Against Sydney on Friday evening, returning to AAMI Park after an indifferent first leg ended in a 1-1 draw, City were ruthless in recording a 4-0 victory, finally getting a much-deserved opener through Curtis Good on the cusp of half-time before piling on the pain thanks to an own goal from Jack Rodwell and strikes from Marco Tilio and Richard van der Venne.

But even if City is the best team in the A-Leagues, or at least the one with the highest ceiling, the Mariners are increasingly looking like they're not being left behind.

There was a touch of nervousness about some aspects of their performance on Saturday, tame efforts on goal and a brief flirtation of allowing the game to descend into a midfield-bypassing tennis match as both sides started with frenetic pace. But nervous energy was probably to be expected given the massive stakes associated with the game and the record crowd that was on hand, and if anything the young Mariners' ability not to become overawed with the occasion and lose their heads is a testament to Montgomery and his coaching staff.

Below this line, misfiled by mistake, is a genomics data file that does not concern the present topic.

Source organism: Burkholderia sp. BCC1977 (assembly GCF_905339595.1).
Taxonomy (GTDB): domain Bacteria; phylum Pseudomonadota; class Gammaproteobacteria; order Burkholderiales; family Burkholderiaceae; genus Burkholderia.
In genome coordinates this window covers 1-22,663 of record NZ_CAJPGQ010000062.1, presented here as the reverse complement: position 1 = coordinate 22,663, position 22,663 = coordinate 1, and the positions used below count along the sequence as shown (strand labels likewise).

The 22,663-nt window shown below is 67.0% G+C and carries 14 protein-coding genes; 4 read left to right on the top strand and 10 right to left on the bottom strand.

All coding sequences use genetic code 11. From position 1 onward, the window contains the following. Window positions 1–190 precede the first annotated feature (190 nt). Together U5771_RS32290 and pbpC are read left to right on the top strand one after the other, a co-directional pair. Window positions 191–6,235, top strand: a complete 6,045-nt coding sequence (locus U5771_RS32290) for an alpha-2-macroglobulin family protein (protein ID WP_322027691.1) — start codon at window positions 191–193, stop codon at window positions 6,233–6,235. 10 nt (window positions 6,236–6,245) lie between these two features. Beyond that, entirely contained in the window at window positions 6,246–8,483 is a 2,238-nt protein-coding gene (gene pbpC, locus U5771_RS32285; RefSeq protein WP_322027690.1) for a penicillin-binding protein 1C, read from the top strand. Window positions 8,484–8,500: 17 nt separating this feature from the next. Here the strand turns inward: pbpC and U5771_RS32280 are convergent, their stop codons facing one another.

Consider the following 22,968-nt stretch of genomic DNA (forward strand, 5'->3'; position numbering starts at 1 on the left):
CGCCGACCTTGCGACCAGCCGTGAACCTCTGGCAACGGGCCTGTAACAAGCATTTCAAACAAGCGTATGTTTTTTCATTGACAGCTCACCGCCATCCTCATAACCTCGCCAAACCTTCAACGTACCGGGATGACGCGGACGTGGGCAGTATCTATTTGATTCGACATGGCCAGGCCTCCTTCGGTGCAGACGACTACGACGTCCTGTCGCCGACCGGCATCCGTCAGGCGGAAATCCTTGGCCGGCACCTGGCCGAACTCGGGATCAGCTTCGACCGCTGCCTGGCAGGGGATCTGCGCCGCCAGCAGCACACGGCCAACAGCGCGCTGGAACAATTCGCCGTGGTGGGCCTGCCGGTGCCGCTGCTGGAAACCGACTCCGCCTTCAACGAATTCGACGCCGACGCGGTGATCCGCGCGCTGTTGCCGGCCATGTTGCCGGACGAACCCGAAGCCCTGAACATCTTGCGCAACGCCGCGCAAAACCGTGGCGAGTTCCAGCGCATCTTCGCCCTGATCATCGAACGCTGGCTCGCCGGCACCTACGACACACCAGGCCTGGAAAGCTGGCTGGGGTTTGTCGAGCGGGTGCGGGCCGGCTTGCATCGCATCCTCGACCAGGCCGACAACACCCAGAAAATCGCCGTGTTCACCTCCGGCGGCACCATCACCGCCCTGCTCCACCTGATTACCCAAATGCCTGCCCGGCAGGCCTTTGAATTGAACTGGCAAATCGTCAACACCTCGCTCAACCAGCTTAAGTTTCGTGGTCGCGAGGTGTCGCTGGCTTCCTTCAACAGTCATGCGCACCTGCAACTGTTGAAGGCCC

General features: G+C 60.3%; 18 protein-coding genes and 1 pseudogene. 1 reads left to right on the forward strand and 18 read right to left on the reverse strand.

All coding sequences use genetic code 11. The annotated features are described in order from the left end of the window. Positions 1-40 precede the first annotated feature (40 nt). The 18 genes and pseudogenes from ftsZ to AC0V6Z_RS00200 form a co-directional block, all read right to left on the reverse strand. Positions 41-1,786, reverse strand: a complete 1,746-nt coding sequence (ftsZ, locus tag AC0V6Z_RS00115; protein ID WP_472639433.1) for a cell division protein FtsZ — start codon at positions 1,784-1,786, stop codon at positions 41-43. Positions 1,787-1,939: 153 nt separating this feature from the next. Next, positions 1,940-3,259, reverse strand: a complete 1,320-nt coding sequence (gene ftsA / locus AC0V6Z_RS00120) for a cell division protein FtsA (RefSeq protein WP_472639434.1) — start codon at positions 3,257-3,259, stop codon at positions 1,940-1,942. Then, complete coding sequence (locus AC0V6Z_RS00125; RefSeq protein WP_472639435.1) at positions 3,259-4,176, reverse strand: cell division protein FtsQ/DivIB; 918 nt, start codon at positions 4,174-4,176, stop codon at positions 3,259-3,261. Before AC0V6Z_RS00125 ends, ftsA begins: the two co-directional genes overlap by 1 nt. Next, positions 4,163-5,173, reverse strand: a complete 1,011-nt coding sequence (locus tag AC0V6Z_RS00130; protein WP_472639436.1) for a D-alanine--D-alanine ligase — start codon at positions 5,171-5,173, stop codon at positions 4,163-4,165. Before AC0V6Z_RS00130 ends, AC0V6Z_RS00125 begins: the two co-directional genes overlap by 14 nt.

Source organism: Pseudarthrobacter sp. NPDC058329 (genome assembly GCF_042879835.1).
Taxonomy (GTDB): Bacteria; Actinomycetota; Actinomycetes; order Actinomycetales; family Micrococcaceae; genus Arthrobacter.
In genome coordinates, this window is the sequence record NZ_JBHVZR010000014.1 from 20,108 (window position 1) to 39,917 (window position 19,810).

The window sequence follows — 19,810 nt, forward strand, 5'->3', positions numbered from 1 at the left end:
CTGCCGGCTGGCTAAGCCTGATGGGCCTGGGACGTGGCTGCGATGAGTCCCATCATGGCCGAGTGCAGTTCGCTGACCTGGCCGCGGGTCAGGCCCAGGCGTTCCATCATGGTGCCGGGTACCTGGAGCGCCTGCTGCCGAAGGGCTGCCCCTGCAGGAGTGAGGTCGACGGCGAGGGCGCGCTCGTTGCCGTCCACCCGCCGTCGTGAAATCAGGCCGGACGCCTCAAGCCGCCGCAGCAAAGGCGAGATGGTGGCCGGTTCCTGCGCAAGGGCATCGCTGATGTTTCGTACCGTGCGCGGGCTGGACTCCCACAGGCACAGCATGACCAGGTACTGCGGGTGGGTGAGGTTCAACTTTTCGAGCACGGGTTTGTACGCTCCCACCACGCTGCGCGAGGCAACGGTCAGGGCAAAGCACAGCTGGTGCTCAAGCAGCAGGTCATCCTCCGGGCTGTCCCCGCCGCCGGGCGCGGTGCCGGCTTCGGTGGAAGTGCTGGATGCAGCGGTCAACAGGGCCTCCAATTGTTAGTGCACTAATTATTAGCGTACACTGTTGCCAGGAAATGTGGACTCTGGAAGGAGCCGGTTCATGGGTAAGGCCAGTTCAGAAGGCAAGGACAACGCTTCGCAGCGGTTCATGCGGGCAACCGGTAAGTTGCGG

And eventually, those nerves subsided and were replaced by yet more evidence that this Mariners team, given their handicaps, have built something with celebrating. In front of a stadium filled to the brim by a galvanised community, young players given trust and scope by their coach combined with shrewdly recruited veterans to book a first Grand Final appearance in a decade. There was bravery in combination play, spurts of creativity, consistent effort for one another, and a defence anchored by a 29-year-old Vanuatu international in his first fully professional season and a former Western Sydney Wanderers prospect standing up to be counted.

Are the Mariners best capable of beating City? Absolutely. Capable of beating a City side at its absolute best? That's more nebulous. But therein lies the appeal of these two in a Grand Final. Other teams may have sought to fight City, to turn the game into a contest of attrition. The Mariners are going to give them a game.